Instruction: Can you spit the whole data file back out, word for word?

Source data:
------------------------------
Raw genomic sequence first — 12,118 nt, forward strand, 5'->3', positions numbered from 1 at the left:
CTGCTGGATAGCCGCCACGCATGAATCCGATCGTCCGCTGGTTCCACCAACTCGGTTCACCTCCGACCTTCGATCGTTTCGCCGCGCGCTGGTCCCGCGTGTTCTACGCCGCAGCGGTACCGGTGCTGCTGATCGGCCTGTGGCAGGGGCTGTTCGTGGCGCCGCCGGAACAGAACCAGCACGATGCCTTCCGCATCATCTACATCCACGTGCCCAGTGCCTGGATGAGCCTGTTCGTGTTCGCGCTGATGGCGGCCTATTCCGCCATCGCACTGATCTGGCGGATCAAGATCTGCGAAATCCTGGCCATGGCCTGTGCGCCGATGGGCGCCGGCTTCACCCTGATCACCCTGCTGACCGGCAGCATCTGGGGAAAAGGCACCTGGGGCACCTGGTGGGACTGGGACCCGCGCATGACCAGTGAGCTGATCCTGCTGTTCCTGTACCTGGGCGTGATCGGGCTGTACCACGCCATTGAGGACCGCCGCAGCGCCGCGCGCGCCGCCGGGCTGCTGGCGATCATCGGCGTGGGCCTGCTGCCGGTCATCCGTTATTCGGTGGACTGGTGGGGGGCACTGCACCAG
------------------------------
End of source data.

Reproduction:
Raw genomic sequence first — 12,118 nt, forward strand, 5'->3', positions numbered from 1 at the left:
CTGCTGGATAGCCGCCACGCATGAATCCGATCGTCCGCTGGTTCCACCAACTCGGTTCACCTCCGACCTTCGATCGTTTCGCCGCGCGCTGGTCCCGCGTGTTCTACGCCGCAGCGGTACCGGTGCTGCTGATCGGCCTGTGGCAGGGGCTGTTCGTGGCGCCGCCGGAACAGAACCAGCACGATGCCTTCCGCATCATCTACATCCACGTGCCCAGTGCCTGGATGAGCCTGTTCGTGTTCGCGCTGATGGCGGCCTATTCCGCCATCGCACTGATCTGGCGGATCAAGATCTGCGAAATCCTGGCCATGGCCTGTGCGCCGATGGGCGCCGGCTTCACCCTGATCACCCTGCTGACCGGCAGCATCTGGGGAAAAGGCACCTGGGGCACCTGGTGGGACTGGGACCCGCGCATGACCAGTGAGCTGATCCTGCTGTTCCTGTACCTGGGCGTGATCGGGCTGTACCACGCCATTGAGGACCGCCGCAGCGCCGCGCGCGCCGCCGGGCTGCTGGCGATCATCGGCGTGGGCCTGCTGCCGGTCATCCGTTATTCGGTGGACTGGTGGGGGGCACTGCACCAG